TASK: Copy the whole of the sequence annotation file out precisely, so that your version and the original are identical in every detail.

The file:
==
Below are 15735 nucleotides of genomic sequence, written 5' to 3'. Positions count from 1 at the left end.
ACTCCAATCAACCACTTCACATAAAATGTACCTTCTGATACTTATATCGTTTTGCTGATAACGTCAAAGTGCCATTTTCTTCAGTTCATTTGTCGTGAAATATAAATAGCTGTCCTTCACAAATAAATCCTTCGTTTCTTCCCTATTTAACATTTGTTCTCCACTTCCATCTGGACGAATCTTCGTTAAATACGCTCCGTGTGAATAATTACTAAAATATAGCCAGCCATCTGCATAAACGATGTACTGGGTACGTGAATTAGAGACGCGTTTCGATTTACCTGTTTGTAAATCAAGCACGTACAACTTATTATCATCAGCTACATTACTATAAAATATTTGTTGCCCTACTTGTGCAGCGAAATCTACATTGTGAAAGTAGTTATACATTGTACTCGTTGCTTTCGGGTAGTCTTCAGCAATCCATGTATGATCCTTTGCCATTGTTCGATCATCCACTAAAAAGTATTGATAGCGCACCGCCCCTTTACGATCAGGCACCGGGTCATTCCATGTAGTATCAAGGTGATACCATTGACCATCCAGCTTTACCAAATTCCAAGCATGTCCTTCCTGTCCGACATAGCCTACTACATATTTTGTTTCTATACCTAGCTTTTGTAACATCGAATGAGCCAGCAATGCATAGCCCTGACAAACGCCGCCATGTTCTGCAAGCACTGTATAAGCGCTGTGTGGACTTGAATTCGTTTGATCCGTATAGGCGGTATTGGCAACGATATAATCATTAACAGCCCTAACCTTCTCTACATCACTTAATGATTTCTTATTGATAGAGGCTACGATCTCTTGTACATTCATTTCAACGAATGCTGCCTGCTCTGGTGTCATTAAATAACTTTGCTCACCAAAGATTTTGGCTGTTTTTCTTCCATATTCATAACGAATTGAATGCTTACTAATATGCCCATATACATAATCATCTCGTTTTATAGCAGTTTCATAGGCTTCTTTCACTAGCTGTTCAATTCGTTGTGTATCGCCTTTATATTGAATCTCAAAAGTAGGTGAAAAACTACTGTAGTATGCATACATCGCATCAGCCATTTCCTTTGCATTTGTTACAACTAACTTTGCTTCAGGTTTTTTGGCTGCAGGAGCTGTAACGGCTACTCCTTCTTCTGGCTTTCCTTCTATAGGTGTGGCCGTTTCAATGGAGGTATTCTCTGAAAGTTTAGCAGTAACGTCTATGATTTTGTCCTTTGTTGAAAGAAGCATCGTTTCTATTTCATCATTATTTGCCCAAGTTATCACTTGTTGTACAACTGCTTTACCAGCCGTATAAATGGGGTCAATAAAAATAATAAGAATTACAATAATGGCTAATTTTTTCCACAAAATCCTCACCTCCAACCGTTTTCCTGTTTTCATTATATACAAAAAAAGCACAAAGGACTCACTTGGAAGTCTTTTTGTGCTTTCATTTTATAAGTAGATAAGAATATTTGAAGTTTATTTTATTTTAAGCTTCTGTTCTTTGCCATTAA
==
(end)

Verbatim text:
Below are 15735 nucleotides of genomic sequence, written 5' to 3'. Positions count from 1 at the left end.
ACTCCAATCAACCACTTCACATAAAATGTACCTTCTGATACTTATATCGTTTTGCTGATAACGTCAAAGTGCCATTTTCTTCAGTTCATTTGTCGTGAAATATAAATAGCTGTCCTTCACAAATAAATCCTTCGTTTCTTCCCTATTTAACATTTGTTCTCCACTTCCATCTGGACGAATCTTCGTTAAATACGCTCCGTGTGAATAATTACTAAAATATAGCCAGCCATCTGCATAAACGATGTACTGGGTACGTGAATTAGAGACGCGTTTCGATTTACCTGTTTGTAAATCAAGCACGTACAACTTATTATCATCAGCTACATTACTATAAAATATTTGTTGCCCTACTTGTGCAGCGAAATCTACATTGTGAAAGTAGTTATACATTGTACTCGTTGCTTTCGGGTAGTCTTCAGCAATCCATGTATGATCCTTTGCCATTGTTCGATCATCCACTAAAAAGTATTGATAGCGCACCGCCCCTTTACGATCAGGCACCGGGTCATTCCATGTAGTATCAAGGTGATACCATTGACCATCCAGCTTTACCAAATTCCAAGCATGTCCTTCCTGTCCGACATAGCCTACTACATATTTTGTTTCTATACCTAGCTTTTGTAACATCGAATGAGCCAGCAATGCATAGCCCTGACAAACGCCGCCATGTTCTGCAAGCACTGTATAAGCGCTGTGTGGACTTGAATTCGTTTGATCCGTATAGGCGGTATTGGCAACGATATAATCATTAACAGCCCTAACCTTCTCTACATCACTTAATGATTTCTTATTGATAGAGGCTACGATCTCTTGTACATTCATTTCAACGAATGCTGCCTGCTCTGGTGTCATTAAATAACTTTGCTCACCAAAGATTTTGGCTGTTTTTCTTCCATATTCATAACGAATTGAATGCTTACTAATATGCCCATATACATAATCATCTCGTTTTATAGCAGTTTCATAGGCTTCTTTCACTAGCTGTTCAATTCGTTGTGTATCGCCTTTATATTGAATCTCAAAAGTAGGTGAAAAACTACTGTAGTATGCATACATCGCATCAGCCATTTCCTTTGCATTTGTTACAACTAACTTTGCTTCAGGTTTTTTGGCTGCAGGAGCTGTAACGGCTACTCCTTCTTCTGGCTTTCCTTCTATAGGTGTGGCCGTTTCAATGGAGGTATTCTCTGAAAGTTTAGCAGTAACGTCTATGATTTTGTCCTTTGTTGAAAGAAGCATCGTTTCTATTTCATCATTATTTGCCCAAGTTATCACTTGTTGTACAACTGCTTTACCAGCCGTATAAATGGGGTCAATAAAAATAATAAGAATTACAATAATGGCTAATTTTTTCCACAAAATCCTCACCTCCAACCGTTTTCCTGTTTTCATTATATACAAAAAAAGCACAAAGGACTCACTTGGAAGTCTTTTTGTGCTTTCATTTTATAAGTAGATAAGAATATTTGAAGTTTATTTTATTTTAAGCTTCTGTTCTTTGCCATTAA